Pearson said the Sioux just happened to come across Fitz’s wagon train when it was northeast of Rhame. And they followed it for a couple of days.
On Sept. 2, when one of the covered wagons tipped over while crossing Deep Creek north of Rhame, another wagon stayed with it as did a nine-member rear guard of soldiers. At that point, about 60 Sioux attacked, Bucholz said. The nine soldiers were killed as were two civilians.
A rescue party from the wagon train was sent out, including Jefferson Dilts, a wagon-train scout and former military soldier. While the rest of the party held back, Dilts continued with arrow and gun wounds on into the thick of the battle. He would later die of arrow wounds to his back.
In the ensuing battles, cavalry soldiers, using a horwitzer, would park it on a hillside - raining down 60-caliber lead balls on Sioux warriors, who were hiding behind sagebrush - and then move the artillery to the next hillside.
One day, the wagon train made it nine miles that way, and the next they made it three miles. But with the Badlands approaching, they decided to hand-dig a six-foot-high sod wall around the wagons, an area about the size of a city block, Pearson said. Remnants of the wall, now only about 18 inches high, can still be seen, he said. Wagon ruts in the area also remain.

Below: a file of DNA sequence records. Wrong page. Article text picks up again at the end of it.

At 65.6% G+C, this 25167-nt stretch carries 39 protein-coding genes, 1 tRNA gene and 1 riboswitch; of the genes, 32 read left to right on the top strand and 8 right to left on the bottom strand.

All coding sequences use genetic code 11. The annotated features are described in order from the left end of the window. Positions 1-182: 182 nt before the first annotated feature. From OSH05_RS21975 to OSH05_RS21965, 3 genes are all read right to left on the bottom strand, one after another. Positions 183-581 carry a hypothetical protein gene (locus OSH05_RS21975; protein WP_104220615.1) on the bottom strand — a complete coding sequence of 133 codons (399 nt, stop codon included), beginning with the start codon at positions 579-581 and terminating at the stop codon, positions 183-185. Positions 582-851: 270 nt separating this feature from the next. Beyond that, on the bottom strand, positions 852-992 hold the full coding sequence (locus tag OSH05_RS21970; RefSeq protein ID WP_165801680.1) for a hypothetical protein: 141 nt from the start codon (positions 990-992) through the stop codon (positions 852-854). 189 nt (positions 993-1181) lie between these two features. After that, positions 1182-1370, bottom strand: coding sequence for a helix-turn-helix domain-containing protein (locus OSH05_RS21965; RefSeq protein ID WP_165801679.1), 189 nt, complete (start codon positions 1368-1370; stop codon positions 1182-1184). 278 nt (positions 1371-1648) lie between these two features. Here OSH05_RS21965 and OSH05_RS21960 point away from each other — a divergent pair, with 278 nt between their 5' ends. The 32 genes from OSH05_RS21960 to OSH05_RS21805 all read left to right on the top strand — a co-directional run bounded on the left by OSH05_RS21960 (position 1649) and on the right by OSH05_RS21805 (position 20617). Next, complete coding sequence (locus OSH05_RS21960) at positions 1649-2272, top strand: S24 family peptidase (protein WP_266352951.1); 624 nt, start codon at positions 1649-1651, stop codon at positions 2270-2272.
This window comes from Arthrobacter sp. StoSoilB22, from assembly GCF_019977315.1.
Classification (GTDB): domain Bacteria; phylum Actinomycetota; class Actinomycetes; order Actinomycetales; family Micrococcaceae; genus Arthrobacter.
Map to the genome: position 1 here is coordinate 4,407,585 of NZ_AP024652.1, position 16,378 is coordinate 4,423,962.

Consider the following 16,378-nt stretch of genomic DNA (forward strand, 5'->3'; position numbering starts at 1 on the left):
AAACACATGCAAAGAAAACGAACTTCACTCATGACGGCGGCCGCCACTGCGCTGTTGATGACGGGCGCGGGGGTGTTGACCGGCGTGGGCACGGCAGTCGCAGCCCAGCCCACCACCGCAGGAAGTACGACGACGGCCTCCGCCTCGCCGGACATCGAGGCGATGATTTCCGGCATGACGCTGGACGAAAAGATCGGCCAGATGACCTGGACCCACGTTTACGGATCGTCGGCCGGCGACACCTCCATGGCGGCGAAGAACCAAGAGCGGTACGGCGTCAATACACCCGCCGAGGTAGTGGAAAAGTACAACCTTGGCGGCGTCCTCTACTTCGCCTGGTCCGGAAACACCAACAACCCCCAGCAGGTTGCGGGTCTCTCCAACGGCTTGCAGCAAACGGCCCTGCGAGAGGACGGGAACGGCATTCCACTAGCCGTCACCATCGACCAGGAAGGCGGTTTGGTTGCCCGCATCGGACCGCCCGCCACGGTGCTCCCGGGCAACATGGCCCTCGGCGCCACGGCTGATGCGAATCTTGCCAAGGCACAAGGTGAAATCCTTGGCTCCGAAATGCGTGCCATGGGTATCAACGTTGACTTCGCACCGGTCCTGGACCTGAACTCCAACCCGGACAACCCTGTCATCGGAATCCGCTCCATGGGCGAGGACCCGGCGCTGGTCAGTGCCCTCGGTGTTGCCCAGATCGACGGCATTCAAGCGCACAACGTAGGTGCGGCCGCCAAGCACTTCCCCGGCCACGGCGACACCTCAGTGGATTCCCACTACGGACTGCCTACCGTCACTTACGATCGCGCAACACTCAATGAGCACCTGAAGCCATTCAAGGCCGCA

The fort, west of Rhame, would later be named for Dilts, who is buried there.
The Sioux left after three or four days, needing to get to the Powder River area to hunt for food. The wagon train stayed entrenched at the fort while about 15 soldiers raced to Ft. Rice to get reinforcements of about 900 soldiers, many of whom traveled on foot, and arrived on Sept. 20, 18 days after the battle had started.
Pearson said people with the wagon train were given the choice to continue west on their own or return to Fort Rice. Everyone chose the later.